The Abduction of Carlie Brucia
A Life Undone
The sum of Joseph Smith's prospects in life added up to zero as he sat in a car in Sarasota, Fla., on Feb. 1, 2004, with a bag of cocaine and a hypodermic needle in his lap.
After a decade as an on-again, off-again addict, Smith's drug habit was very much on again. As a result of his latest relapse, he had been run out of his comfortable home in North Sarasota by his wife and fired from his job as an auto mechanic.
Smith, 37, was flopping with friends who had loaned him their car, a 12-year-old Buick, so he could score his fix.
He found himself sitting in the car at 6:15 p.m. on that February Sunday on the well-traveled Bee Ridge Road, in southeast Sarasota, as the rest of the country was gathering in front of television sets to watch the kickoff of Super Bowl XXXVIII.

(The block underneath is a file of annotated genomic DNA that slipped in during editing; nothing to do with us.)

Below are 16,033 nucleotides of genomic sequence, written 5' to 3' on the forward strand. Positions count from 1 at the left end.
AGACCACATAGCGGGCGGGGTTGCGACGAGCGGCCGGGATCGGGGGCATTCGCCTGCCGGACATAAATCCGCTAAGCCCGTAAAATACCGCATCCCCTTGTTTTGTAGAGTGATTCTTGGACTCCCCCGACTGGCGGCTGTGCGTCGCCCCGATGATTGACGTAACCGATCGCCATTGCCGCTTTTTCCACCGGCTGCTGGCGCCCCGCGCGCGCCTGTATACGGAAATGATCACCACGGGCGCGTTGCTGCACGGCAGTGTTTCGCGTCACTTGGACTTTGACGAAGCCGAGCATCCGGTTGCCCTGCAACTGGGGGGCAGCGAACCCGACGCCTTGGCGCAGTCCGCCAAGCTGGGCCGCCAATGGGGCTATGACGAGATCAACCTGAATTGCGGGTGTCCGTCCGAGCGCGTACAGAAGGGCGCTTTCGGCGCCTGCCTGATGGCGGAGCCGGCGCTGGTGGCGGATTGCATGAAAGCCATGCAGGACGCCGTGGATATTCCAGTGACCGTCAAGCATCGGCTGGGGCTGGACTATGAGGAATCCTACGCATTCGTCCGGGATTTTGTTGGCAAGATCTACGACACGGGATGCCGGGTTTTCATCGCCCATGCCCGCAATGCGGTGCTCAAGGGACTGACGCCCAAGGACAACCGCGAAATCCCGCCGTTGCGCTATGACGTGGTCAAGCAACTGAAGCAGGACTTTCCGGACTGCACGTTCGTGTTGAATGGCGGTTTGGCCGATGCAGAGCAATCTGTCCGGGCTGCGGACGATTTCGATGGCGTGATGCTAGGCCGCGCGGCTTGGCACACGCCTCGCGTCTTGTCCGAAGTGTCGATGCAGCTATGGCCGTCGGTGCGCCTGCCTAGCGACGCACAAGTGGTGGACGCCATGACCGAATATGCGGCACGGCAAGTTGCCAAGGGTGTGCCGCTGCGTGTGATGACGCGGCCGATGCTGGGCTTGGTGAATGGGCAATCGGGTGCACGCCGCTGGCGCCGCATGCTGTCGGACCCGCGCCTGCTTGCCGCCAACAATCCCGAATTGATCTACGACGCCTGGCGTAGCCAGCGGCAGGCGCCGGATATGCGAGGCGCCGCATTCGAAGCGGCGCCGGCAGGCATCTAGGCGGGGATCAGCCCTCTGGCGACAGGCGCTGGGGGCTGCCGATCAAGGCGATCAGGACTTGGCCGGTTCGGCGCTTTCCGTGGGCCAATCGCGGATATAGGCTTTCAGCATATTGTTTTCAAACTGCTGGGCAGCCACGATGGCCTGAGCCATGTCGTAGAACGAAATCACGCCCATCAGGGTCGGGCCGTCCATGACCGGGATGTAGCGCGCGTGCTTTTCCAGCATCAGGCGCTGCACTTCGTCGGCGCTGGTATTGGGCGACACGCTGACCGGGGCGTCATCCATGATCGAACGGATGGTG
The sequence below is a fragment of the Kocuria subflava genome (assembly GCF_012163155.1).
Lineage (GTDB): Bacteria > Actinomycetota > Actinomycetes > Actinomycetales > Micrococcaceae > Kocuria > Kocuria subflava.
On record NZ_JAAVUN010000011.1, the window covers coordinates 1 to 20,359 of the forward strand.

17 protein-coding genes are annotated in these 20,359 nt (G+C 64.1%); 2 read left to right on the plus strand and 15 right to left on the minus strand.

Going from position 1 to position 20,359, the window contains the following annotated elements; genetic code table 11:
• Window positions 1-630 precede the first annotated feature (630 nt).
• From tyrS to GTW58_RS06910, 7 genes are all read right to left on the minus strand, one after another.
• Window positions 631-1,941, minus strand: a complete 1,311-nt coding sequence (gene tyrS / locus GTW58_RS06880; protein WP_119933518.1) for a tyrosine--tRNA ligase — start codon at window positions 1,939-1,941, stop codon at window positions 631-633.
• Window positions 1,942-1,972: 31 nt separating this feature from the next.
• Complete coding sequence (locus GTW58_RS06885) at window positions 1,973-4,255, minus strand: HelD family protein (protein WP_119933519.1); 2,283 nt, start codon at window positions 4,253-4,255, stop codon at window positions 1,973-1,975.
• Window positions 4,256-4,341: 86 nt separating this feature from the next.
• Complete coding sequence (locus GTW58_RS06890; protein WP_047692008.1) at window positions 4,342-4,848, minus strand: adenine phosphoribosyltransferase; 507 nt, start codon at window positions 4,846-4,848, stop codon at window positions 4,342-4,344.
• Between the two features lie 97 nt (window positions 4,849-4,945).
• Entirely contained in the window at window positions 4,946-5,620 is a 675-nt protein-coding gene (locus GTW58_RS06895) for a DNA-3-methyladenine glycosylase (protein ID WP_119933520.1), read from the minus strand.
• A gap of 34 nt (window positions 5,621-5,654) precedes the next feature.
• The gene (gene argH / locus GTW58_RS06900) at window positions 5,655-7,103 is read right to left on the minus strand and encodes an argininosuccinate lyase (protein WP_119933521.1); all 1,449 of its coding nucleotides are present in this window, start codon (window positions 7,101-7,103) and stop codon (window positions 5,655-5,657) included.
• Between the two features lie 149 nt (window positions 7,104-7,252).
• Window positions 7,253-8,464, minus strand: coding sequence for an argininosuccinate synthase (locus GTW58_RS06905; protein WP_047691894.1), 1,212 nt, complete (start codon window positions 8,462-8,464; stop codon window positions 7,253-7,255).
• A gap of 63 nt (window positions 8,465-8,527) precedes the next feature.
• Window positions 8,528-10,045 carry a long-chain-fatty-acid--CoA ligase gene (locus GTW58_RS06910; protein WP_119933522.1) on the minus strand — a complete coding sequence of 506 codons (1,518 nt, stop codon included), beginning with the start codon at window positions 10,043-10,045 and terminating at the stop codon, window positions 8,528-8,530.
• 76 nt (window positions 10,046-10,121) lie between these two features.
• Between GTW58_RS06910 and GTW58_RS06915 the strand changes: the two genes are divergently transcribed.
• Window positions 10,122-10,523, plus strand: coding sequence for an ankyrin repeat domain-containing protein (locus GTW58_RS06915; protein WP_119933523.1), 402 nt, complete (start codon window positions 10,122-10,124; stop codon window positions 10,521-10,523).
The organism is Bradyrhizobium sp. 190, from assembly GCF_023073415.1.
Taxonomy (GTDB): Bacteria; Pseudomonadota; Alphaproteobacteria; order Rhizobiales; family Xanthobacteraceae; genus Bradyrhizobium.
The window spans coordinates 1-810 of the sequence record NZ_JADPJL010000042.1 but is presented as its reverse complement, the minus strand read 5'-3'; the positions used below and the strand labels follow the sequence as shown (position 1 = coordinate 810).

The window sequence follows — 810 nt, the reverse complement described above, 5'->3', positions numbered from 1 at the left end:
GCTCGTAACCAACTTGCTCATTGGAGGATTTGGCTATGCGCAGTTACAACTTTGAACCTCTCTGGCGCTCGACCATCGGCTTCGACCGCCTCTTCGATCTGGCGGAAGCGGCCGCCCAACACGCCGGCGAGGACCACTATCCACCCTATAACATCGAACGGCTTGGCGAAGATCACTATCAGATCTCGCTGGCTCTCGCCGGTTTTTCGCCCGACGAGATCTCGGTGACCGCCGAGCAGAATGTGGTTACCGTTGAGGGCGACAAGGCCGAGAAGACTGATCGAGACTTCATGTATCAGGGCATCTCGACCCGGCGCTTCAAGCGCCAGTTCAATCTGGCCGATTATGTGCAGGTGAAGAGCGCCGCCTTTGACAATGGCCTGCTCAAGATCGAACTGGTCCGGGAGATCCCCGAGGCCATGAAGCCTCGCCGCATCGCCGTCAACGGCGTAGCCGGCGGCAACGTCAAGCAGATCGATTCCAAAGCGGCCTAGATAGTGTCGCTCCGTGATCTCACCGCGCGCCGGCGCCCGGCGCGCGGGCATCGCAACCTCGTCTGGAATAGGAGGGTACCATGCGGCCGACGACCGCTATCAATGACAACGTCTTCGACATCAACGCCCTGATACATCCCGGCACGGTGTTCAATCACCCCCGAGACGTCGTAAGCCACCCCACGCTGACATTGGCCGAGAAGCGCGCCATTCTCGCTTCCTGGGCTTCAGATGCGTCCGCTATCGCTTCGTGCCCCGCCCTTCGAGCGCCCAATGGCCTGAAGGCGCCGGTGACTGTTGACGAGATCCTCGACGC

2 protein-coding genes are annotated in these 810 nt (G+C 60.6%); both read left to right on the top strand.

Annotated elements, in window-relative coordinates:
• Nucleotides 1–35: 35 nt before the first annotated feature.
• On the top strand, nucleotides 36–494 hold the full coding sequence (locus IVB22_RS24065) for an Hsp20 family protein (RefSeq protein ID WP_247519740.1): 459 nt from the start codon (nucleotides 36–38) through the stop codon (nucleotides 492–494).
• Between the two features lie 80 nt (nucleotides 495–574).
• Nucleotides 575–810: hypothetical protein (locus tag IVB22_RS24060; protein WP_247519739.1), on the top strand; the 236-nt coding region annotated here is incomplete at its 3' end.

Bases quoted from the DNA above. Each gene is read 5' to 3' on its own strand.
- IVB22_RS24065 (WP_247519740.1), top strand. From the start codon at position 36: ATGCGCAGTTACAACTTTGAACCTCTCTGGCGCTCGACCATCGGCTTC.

Smith, alone with his cocaine, had nowhere to go in life. As a parolee and probationer, he surely understood that his relapse made a return to prison likely.
Maybe he had simply given up.
Some ex-cons drop all pretense of civilized behavior when their prospects run out. And so it was with Joseph Smith.
The streets were nearly abandoned at Super Bowl game time. But a figure walking on the sidewalka girlcaught his eye.
Her blonde hair was pulled back. She was wearing a tight red top and blue jeans. She toted a backpack. Now and then, the girl broke into a trot for a few steps, as though she were late for something.
Smith tracked the girl for a short time, then positioned his car to intercept her as she took a shortcut through an isolated spot behind a car wash.
He got out of the car and strode toward her. She tried to shy away.
But he grasped her firmly by the arm and led her away to the Buick for the last car ride she would ever have.